They Shall Not Grow Old is made from remastered 100-year-old video clips from the Imperial War Museum – with modern production techniques used to present them in unprecedented detail.
Jackson – who has won three Oscars – said he had “always been fascinated” by the war and wanted to find a way to “bring new life to the stories of ordinary people living through extraordinary times”.
“I wanted to reach through the fog of time and pull these men into the modern world, so they can regain their humanity once more, rather than be seen only as Charlie Chaplin-type figures in the vintage archive film,” he said.
“By using our computing power to erase the technical limitations of 100-year cinema, we can see and hear the Great War as they experienced it.”
Image: The studio that worked on the Middle-earth trilogies is involved in the project
The Hobbit filmmaker has spent months studying the footage, which will be complemented by original audio from the archives and the voices of war veterans.
Production has taken place at WingNut Films in New Zealand – the same company Jackson used in the making of both his Middle-earth trilogies and his 2005 remake of King Kong.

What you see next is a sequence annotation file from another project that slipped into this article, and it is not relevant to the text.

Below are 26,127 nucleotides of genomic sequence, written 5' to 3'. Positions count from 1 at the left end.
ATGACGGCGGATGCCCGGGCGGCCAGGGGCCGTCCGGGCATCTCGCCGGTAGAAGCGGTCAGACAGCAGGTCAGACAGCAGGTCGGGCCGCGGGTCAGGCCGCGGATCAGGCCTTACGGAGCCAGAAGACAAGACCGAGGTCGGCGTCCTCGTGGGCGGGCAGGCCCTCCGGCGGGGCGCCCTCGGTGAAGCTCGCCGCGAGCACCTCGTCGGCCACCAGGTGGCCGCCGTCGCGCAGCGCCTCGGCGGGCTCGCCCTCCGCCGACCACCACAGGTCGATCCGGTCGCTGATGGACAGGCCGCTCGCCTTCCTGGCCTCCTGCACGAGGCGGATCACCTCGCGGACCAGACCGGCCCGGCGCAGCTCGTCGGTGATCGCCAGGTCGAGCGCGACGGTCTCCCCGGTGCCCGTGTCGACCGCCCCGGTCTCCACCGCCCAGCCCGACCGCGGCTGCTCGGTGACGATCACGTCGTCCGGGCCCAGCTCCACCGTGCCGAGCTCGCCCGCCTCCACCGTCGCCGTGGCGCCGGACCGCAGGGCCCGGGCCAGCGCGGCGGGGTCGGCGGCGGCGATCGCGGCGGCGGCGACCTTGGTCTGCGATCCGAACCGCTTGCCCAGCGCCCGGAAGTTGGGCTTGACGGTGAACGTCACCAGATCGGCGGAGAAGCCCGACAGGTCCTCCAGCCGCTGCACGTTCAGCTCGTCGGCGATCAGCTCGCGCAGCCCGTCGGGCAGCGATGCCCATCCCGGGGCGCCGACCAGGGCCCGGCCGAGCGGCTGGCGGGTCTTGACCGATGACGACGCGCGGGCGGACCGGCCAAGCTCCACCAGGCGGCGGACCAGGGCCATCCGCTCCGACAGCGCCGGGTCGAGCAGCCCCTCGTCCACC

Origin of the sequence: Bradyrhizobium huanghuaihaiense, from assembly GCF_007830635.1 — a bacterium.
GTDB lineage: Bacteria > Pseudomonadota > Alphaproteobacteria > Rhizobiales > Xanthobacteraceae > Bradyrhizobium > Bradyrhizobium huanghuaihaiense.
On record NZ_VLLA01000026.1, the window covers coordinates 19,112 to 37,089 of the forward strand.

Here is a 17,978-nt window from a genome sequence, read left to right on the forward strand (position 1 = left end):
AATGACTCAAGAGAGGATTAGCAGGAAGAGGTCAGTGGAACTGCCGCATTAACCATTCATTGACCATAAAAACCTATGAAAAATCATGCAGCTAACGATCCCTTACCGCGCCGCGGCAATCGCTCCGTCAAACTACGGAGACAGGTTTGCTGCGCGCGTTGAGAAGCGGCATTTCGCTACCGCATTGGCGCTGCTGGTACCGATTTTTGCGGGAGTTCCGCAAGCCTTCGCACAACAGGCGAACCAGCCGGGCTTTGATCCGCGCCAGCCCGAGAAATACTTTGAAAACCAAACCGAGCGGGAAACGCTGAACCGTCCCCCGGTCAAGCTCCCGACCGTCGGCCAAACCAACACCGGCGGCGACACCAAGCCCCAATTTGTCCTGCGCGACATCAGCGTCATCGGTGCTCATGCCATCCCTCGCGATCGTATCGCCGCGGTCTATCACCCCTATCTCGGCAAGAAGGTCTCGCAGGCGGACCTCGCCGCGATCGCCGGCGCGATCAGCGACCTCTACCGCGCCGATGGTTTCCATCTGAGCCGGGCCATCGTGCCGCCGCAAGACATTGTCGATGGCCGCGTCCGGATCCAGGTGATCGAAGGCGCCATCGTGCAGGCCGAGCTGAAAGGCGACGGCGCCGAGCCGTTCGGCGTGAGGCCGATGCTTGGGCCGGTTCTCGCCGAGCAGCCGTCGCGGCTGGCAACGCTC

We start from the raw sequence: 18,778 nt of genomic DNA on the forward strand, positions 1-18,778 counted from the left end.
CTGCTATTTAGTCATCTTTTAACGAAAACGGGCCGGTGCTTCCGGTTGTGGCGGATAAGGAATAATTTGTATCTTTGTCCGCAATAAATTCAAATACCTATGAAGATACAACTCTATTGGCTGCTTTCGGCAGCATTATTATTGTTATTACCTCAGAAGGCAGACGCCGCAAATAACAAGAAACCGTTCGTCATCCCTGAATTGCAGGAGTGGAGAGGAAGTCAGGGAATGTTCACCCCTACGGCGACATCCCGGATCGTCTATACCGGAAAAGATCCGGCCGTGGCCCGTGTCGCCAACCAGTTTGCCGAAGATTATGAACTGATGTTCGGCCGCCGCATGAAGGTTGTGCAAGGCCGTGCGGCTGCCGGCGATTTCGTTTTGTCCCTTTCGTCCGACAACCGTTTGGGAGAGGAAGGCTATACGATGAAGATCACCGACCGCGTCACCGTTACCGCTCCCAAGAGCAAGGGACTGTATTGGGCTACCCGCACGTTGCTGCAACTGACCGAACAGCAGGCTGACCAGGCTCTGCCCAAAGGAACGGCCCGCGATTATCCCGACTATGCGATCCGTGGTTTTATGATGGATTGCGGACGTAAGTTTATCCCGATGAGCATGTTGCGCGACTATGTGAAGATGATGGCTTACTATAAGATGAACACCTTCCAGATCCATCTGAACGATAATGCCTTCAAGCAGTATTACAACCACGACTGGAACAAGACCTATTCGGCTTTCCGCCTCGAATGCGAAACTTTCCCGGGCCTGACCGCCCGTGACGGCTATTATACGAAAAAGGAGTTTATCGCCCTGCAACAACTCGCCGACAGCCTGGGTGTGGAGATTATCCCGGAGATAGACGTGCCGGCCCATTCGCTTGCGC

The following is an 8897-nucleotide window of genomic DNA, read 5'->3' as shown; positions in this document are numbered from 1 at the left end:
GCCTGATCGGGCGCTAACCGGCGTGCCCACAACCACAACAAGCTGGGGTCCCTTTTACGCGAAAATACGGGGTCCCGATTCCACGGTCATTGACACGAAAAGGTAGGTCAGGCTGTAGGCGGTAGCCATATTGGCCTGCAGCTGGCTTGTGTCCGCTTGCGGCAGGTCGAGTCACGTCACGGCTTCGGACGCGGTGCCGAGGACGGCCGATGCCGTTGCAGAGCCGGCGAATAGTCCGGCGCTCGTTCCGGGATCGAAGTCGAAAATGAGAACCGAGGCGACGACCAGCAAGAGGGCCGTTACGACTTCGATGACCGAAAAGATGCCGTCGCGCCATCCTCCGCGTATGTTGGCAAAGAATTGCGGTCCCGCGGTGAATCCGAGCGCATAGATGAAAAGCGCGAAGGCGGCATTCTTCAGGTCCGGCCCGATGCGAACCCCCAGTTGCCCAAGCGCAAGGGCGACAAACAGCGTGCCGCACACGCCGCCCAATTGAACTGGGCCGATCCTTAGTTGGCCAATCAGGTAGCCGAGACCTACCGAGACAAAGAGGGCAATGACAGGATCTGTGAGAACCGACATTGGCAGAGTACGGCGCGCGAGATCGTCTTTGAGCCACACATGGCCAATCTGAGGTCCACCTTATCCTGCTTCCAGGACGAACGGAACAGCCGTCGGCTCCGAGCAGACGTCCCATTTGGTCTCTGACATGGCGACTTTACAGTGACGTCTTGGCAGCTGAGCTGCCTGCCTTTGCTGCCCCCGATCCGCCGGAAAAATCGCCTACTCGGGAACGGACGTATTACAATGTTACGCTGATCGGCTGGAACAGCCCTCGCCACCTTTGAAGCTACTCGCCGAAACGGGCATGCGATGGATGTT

The film was originally announced in January as part of events organised by the Imperial War Museum and arts organisation 14-18 NOW.
Image: The director won Oscars for his work on Lord of the Rings
November will mark 100 years since the end of the war and They Shall Not Grow Old will premiere on 16 October, during the BFI London Film Festival and a few weeks before Armistice Day.
Tricia Tuttle, artistic director at the festival, said Jackson‘s film would “offer new understanding of the human experience of life at the front”.
“Using original audio and moving image archive, he allows the soldiers to tell their own stories,” she said.
“The work his team have done on the materials, adding colour and converting to 3D, is painstaking and beautiful.
“It makes these people from 100 years ago seem so alive and gives an uncanny sense the footage was shot recently.”
Its debut at the festival will be followed by a post-screening Q&A between Jackson and film critic Mark Kermode.
The film will also be shown at cinemas and other venues across the country, in both 2D and 3D.